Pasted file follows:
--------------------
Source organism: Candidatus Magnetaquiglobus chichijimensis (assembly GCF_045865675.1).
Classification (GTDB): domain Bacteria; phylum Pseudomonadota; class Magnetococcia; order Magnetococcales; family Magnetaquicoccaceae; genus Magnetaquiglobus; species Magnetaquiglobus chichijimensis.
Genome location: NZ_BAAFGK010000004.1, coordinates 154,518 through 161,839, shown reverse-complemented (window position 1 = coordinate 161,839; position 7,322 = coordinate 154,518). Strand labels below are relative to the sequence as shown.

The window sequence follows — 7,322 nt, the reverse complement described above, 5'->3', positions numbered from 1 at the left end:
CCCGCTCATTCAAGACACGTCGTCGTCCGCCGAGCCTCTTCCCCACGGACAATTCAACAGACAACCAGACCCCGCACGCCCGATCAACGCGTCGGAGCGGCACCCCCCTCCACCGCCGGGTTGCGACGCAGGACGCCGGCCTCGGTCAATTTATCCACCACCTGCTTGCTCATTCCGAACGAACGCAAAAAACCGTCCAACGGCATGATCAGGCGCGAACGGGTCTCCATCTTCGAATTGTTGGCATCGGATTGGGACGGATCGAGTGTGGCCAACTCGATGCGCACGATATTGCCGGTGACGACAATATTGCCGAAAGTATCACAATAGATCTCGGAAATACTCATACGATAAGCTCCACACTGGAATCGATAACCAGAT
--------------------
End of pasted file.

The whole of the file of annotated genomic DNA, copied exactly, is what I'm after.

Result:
Source organism: Candidatus Magnetaquiglobus chichijimensis (assembly GCF_045865675.1).
Classification (GTDB): domain Bacteria; phylum Pseudomonadota; class Magnetococcia; order Magnetococcales; family Magnetaquicoccaceae; genus Magnetaquiglobus; species Magnetaquiglobus chichijimensis.
Genome location: NZ_BAAFGK010000004.1, coordinates 154,518 through 161,839, shown reverse-complemented (window position 1 = coordinate 161,839; position 7,322 = coordinate 154,518). Strand labels below are relative to the sequence as shown.

The window sequence follows — 7,322 nt, the reverse complement described above, 5'->3', positions numbered from 1 at the left end:
CCCGCTCATTCAAGACACGTCGTCGTCCGCCGAGCCTCTTCCCCACGGACAATTCAACAGACAACCAGACCCCGCACGCCCGATCAACGCGTCGGAGCGGCACCCCCCTCCACCGCCGGGTTGCGACGCAGGACGCCGGCCTCGGTCAATTTATCCACCACCTGCTTGCTCATTCCGAACGAACGCAAAAAACCGTCCAACGGCATGATCAGGCGCGAACGGGTCTCCATCTTCGAATTGTTGGCATCGGATTGGGACGGATCGAGTGTGGCCAACTCGATGCGCACGATATTGCCGGTGACGACAATATTGCCGAAAGTATCACAATAGATCTCGGAAATACTCATACGATAAGCTCCACACTGGAATCGATAACCAGAT